There was a vid I saw on you tube not long back where several musicians were linked by sattelite around the world and were jamming together at the same time but from different countries, technology can make this happen.
Yes, there have been a few of those. Which one did you see? "Stand By Me" was rather a good one, I thought. This is less so, but still pretty nifty and I hadn't seen it before. This is for Angio, wherever you are:
Yes, AW, on the face of it it is a useful service, but you'll find you will probably be getting e-mails letting you know about anything that contains the words "middle", "level" or ... "bill". It's not very discriminating. I had a notification yesterday about the Committee meeting that was actually held two days earlier. I'm glad the office I was dealing with was more on the ball and I hope it proves more useful to you.
I would be very happy to spend time with you having a chat about it. You may just have to pay me that long awaited visit, or I can come to you if it's easier.
Thanks for posting the links. Modesty forbids, but we were all recorded and each session is on the Parliament TV server (the Parliament one, NOT BBC Parliament).
The previous acts (from the 17th century onwards) make exhilarating reading ... not. They are collected and bound together in an ancient leather-bound book entitled "The Middle Level Acts". I almost wanted one, but I suspect they cost hundreds of pounds, much the same as academic books sometimes do.
Anyway, I've been trying to catch up with work stuff. I've rather let some of the organisation slip from my usual standards in the melée. Wedding ceilidh last evening with my trio and a samba band rehearsal this morning ready for next week's carnival procession, which will be the second of five gigs with four different projects in four different places next weekend. I'm looking forward to chilling at Dovedale!
Well, of all the weeks I've ever had that was certainly one of them.
First, the piece of nastiness I referred to in my last message concerned an attempt by the MLC, the Middle Level Bill's sponsors, to have our three most experienced and knowledgeable petitioners barred from giving their statements to the committee of Lords. Had they felt they had grounds no doubt they would have gone for me, a musician, and D, a care worker, too. In the end the post woman and the delivery driver provided incontrovertible evidence of their qualification to speak at the Select Committee. Unfortunately their plea to have our very knowledgeable and experienced campaigner was held up quoting "standing orders". So we started the week on a low, but maybe a little on the moral high ground too I felt. It also gave me cause to call them out on their nasty, petty behaviour during my forty-five minute presentation on Wednesday afternoon.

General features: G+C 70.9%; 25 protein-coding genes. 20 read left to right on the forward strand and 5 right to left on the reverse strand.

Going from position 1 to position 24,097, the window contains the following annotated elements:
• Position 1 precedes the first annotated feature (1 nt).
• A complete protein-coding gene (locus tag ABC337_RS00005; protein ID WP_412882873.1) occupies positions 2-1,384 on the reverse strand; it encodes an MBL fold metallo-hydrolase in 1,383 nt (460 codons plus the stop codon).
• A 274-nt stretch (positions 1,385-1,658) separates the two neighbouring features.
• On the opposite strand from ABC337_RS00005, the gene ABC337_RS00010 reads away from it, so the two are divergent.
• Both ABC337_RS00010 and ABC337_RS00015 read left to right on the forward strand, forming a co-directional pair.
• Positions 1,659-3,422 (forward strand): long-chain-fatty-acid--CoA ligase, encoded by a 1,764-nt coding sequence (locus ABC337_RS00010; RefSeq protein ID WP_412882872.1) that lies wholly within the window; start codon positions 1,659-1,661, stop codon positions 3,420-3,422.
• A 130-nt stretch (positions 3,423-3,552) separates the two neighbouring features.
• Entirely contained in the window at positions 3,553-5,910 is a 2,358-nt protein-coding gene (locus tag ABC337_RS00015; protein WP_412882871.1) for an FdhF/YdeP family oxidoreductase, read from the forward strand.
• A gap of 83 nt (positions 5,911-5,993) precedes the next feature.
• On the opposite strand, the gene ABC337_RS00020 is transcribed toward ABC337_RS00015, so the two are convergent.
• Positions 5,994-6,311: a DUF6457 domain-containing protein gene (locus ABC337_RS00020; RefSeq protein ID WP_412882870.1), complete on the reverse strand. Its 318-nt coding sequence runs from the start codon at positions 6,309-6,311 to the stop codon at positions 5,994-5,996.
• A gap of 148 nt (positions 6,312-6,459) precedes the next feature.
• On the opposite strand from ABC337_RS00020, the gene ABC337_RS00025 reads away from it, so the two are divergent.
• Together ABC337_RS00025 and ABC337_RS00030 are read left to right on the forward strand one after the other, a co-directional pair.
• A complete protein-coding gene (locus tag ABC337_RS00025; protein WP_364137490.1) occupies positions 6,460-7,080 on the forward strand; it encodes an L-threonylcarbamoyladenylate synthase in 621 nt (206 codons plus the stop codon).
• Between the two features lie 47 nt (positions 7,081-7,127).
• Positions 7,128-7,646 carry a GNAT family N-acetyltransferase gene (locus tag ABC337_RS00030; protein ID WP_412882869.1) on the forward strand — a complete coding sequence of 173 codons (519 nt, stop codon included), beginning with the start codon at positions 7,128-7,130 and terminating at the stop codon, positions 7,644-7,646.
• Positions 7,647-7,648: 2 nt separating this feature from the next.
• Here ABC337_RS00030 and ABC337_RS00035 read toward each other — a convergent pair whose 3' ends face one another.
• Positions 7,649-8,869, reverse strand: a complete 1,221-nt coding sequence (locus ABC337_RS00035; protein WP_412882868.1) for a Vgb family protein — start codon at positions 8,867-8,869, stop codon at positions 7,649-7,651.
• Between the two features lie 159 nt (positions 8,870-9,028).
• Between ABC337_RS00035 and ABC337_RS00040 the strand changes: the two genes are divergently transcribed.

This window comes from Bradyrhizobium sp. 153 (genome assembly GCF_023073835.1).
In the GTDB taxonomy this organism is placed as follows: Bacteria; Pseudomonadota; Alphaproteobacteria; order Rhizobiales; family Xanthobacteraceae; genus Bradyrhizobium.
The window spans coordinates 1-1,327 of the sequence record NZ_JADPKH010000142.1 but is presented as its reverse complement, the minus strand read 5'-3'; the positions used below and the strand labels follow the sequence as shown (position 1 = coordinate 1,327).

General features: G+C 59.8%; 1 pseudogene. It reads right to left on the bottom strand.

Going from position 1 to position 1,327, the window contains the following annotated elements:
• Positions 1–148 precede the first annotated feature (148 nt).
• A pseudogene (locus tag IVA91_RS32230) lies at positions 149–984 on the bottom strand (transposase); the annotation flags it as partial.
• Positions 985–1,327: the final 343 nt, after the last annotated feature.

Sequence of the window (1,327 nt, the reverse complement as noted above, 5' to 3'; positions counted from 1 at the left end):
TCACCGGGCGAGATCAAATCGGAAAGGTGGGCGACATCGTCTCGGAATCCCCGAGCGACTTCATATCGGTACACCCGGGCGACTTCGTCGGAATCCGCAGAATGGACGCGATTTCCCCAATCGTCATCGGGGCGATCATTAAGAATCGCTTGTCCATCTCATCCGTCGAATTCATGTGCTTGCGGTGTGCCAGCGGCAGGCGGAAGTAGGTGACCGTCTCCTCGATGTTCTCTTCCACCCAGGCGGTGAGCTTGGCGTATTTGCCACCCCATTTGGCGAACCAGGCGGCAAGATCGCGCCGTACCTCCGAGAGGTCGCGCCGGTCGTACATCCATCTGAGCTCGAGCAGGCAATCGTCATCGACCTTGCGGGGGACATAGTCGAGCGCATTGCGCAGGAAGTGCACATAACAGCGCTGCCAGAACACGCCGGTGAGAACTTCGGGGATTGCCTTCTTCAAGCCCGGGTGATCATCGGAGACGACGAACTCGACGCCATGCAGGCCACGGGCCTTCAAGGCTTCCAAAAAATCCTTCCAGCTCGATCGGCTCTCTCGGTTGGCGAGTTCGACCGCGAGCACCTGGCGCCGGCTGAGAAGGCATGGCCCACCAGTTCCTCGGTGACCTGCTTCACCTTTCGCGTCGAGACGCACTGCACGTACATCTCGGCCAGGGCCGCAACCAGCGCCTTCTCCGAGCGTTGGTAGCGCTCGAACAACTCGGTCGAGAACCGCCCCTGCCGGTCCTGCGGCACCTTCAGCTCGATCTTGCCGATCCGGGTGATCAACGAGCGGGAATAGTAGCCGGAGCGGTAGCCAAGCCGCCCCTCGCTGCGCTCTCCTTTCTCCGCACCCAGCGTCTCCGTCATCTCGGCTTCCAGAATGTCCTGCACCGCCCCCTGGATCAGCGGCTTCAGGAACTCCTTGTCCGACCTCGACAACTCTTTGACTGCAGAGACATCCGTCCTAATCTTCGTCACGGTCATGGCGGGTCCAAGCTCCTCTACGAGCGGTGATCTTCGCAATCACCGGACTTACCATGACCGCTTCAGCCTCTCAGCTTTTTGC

Quite unlike the Commons Opposed Private Bill Committee hearings in January, the Lords gave a much better impression of having read all the documents in advance and of having an understanding of the issues. They also seemed to get our notion that this Bill was actually a bit of opportunism from the MLC and challenged them repeatedly during the week. From my point of view the Bill's sponsors were on the back foot and having to work harder then they probably imagined they would have to. The Committee's chairman was also until recently the Lord Chief Justice of England and Wales and, however cynical I may have been in the past about the upper house in Parliament, I am glad we were all on the receiving end of their wisdom and experience. The points I made about the feudal nature of land ownership round here were readily picked up and the MLC were more or less told their governance and accounting procedures were not fit for purpose in a modern age. They had to accept when I pointed out that some of their evidence was actually inaccurate - i.e. claiming some unnavigable waterways were actually passable by implying that my boat could travel up weirs! There have been no costings for this Bill and no business plan. The sponsors also wanted to leave all the fine detail out of the Bill and only include it in secondary bylaw legislation. Our position all along has been that for what is being taken away from us the MLC have to be under obligation and forced to give clear undertakings that are written into the law, which cannot easily be dismissed when those of us present this year are no longer around. After all some of the present governing legislation on the Middle Level has been in force since the eighteenth century. The chairman of the Lords hoped this would give them a chance to bring their organisation into the 20th century - he acknowledged inviting them to participate in the 21st century might be a bit of a tall order at present!